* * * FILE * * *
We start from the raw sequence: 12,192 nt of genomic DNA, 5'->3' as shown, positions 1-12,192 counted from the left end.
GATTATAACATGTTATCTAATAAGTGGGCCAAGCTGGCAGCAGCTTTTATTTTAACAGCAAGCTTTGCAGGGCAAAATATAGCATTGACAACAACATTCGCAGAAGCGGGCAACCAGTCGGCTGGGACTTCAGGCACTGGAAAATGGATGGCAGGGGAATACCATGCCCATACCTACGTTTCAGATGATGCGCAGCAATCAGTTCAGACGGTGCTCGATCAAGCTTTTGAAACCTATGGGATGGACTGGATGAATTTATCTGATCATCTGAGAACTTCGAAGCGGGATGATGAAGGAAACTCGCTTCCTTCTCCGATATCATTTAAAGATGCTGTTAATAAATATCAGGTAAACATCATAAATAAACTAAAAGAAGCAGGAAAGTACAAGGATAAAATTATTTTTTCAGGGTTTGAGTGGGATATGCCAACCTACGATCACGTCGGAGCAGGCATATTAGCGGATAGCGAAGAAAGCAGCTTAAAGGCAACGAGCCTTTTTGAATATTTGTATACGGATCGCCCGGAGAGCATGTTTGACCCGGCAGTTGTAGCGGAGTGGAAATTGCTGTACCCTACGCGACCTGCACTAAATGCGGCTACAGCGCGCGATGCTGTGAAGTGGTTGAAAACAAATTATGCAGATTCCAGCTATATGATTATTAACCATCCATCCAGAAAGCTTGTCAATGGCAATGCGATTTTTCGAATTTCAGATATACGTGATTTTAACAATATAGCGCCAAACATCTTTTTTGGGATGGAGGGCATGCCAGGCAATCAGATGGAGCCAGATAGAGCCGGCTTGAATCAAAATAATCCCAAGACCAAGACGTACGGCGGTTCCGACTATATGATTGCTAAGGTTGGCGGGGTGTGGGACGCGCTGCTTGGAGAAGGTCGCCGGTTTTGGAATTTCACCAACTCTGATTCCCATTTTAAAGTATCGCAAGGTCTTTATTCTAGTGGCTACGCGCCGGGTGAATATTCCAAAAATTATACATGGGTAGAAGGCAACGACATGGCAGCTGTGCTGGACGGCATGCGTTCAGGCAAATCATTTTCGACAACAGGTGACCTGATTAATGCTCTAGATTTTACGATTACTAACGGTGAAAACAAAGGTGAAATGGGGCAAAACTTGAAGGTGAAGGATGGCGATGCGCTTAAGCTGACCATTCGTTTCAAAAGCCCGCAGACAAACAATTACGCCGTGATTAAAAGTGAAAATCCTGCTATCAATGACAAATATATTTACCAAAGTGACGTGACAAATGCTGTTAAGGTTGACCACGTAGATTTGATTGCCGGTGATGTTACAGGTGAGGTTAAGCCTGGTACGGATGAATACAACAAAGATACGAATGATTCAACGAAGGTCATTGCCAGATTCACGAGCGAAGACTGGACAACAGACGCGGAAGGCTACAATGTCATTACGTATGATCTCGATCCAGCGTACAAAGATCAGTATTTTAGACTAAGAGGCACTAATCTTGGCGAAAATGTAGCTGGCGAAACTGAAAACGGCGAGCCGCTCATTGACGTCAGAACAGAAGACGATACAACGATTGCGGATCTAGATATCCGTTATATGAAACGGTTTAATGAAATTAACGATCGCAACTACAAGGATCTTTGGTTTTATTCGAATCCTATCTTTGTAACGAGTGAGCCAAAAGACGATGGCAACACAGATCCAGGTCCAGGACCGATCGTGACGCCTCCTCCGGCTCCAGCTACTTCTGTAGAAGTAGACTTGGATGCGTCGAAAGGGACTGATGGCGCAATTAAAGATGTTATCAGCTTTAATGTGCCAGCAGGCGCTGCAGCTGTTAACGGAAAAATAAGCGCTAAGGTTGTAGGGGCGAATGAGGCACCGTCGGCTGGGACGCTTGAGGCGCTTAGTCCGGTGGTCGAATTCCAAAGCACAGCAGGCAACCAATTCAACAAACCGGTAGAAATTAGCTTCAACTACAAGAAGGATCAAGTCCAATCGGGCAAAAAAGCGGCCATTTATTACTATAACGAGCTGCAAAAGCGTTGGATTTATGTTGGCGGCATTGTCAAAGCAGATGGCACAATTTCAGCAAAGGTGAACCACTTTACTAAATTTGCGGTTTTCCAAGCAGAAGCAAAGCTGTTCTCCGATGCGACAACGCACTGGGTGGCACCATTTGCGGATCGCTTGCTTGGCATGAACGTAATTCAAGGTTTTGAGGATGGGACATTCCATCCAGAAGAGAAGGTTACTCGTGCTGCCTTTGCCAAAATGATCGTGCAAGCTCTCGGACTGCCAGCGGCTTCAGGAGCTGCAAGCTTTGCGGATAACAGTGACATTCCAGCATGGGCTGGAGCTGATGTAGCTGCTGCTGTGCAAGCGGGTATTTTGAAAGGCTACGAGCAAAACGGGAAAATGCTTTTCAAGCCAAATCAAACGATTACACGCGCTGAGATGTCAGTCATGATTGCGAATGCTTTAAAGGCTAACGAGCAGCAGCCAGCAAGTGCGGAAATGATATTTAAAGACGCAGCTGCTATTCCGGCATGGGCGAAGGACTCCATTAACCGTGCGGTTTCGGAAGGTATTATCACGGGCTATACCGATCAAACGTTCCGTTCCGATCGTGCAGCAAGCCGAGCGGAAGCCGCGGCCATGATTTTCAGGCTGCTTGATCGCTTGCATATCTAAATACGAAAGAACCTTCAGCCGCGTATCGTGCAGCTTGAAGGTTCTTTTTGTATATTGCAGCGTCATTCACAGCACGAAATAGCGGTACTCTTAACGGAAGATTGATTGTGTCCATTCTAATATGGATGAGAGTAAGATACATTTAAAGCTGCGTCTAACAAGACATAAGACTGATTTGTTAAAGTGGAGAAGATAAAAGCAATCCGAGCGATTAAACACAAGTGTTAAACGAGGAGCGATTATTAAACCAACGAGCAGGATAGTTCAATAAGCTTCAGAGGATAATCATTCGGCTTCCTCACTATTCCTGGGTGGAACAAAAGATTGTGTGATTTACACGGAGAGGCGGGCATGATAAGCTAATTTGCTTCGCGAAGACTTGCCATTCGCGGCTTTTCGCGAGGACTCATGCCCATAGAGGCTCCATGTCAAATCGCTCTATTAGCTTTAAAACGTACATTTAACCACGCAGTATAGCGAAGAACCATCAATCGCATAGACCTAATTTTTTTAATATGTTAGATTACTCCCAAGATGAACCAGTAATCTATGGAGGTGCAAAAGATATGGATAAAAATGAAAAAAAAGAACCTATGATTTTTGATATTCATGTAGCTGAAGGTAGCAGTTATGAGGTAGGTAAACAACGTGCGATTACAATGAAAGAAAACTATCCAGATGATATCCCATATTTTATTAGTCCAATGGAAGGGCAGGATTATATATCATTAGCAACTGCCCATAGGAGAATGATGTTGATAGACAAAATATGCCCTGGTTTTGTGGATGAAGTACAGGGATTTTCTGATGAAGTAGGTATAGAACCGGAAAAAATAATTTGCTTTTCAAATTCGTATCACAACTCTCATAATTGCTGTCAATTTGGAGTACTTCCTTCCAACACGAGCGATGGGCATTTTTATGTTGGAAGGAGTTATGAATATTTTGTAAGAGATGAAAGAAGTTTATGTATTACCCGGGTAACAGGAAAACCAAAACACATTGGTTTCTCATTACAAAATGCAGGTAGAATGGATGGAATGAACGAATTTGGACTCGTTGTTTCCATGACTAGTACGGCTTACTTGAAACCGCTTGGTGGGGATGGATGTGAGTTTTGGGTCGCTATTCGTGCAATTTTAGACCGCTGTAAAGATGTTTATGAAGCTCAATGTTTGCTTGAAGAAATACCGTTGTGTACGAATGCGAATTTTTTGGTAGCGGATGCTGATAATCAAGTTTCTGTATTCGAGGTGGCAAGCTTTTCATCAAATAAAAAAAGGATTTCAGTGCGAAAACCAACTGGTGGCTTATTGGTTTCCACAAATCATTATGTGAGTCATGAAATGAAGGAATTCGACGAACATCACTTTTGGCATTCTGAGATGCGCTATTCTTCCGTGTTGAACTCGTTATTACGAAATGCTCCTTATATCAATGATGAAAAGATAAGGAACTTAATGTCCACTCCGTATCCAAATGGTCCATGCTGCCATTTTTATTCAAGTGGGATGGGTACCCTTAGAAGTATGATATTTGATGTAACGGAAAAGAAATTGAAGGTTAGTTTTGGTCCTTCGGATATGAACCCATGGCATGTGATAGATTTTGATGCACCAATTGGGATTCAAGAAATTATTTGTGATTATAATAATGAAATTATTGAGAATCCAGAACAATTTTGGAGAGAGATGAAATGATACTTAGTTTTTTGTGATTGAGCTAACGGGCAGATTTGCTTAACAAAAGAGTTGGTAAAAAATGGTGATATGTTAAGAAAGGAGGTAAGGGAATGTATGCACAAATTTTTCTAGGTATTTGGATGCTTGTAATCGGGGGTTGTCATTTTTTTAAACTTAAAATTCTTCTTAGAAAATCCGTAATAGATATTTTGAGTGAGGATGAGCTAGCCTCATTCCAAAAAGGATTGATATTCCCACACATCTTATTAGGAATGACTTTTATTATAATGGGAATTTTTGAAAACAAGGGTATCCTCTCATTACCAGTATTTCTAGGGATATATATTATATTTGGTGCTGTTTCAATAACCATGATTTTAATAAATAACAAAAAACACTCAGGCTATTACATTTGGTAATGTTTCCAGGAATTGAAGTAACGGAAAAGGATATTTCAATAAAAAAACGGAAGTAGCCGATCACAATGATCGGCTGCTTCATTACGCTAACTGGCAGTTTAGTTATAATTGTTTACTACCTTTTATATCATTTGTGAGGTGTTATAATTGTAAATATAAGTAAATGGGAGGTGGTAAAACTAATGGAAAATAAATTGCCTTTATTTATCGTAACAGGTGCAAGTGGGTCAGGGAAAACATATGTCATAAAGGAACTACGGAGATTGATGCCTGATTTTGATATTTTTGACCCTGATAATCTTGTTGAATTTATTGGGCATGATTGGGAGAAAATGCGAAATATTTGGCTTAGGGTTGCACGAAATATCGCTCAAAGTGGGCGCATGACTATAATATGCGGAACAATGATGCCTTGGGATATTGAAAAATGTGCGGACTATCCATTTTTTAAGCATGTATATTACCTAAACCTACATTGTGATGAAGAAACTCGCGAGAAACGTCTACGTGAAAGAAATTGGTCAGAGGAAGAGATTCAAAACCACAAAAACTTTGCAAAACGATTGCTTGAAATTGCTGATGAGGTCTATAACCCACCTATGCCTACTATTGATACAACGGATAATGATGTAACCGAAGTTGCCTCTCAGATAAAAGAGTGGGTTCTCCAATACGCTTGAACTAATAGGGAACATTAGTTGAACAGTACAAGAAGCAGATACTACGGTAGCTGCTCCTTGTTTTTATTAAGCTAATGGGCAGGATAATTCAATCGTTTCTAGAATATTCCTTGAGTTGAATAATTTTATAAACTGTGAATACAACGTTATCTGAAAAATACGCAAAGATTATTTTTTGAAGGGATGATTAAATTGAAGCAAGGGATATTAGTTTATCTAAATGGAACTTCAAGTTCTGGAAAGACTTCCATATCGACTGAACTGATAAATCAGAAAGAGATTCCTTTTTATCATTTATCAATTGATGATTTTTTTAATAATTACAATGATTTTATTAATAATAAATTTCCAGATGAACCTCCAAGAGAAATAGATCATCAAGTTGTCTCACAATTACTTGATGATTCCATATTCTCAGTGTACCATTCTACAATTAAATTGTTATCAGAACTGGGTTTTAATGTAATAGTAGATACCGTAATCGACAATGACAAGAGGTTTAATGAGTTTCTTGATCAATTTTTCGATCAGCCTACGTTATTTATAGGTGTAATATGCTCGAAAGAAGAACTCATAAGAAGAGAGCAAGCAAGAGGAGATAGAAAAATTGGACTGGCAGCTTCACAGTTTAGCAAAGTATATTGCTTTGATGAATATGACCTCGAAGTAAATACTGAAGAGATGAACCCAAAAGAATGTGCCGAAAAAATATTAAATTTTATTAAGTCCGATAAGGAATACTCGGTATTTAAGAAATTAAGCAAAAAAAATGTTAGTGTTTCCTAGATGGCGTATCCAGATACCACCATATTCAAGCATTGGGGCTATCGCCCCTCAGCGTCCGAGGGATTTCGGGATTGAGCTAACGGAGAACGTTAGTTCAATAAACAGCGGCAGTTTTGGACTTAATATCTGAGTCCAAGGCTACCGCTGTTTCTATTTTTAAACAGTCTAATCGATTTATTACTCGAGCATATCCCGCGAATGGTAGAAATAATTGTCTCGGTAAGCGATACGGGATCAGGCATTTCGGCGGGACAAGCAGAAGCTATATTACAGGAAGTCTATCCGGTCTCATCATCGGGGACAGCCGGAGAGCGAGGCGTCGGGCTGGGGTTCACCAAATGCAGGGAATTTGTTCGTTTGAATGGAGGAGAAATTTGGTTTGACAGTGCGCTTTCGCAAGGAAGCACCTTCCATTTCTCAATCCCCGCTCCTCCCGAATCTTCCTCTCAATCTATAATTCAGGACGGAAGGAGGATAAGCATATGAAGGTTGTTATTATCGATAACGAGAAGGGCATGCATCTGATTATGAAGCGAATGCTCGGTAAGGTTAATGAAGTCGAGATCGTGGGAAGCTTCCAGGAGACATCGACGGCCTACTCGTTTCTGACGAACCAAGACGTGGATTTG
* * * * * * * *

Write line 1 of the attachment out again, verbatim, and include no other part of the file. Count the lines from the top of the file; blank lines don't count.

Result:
We start from the raw sequence: 12,192 nt of genomic DNA, 5'->3' as shown, positions 1-12,192 counted from the left end.